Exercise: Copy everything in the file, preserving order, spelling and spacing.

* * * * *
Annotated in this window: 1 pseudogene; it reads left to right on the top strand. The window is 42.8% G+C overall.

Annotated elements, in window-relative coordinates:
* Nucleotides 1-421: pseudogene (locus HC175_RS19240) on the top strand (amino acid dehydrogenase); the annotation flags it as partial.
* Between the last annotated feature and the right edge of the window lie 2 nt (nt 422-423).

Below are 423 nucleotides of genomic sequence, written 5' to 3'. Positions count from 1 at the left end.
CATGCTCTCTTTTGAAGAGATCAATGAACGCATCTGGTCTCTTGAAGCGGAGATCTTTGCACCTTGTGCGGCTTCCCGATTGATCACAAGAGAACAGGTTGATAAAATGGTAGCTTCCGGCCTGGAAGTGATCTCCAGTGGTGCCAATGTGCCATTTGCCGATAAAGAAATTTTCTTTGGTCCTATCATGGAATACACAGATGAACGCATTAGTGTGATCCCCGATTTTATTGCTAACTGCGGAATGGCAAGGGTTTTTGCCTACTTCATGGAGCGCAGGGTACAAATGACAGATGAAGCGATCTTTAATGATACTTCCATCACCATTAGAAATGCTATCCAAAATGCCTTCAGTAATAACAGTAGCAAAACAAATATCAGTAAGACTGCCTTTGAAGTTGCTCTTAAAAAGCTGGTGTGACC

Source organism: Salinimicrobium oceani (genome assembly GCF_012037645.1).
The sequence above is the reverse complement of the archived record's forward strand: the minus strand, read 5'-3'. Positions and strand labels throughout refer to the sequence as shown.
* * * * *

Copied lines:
Annotated in this window: 1 pseudogene; it reads left to right on the top strand. The window is 42.8% G+C overall.

Annotated elements, in window-relative coordinates:
* Nucleotides 1-421: pseudogene (locus HC175_RS19240) on the top strand (amino acid dehydrogenase); the annotation flags it as partial.
* Between the last annotated feature and the right edge of the window lie 2 nt (nt 422-423).

Below are 423 nucleotides of genomic sequence, written 5' to 3'. Positions count from 1 at the left end.
CATGCTCTCTTTTGAAGAGATCAATGAACGCATCTGGTCTCTTGAAGCGGAGATCTTTGCACCTTGTGCGGCTTCCCGATTGATCACAAGAGAACAGGTTGATAAAATGGTAGCTTCCGGCCTGGAAGTGATCTCCAGTGGTGCCAATGTGCCATTTGCCGATAAAGAAATTTTCTTTGGTCCTATCATGGAATACACAGATGAACGCATTAGTGTGATCCCCGATTTTATTGCTAACTGCGGAATGGCAAGGGTTTTTGCCTACTTCATGGAGCGCAGGGTACAAATGACAGATGAAGCGATCTTTAATGATACTTCCATCACCATTAGAAATGCTATCCAAAATGCCTTCAGTAATAACAGTAGCAAAACAAATATCAGTAAGACTGCCTTTGAAGTTGCTCTTAAAAAGCTGGTGTGACC

Source organism: Salinimicrobium oceani (genome assembly GCF_012037645.1).
The sequence above is the reverse complement of the archived record's forward strand: the minus strand, read 5'-3'. Positions and strand labels throughout refer to the sequence as shown.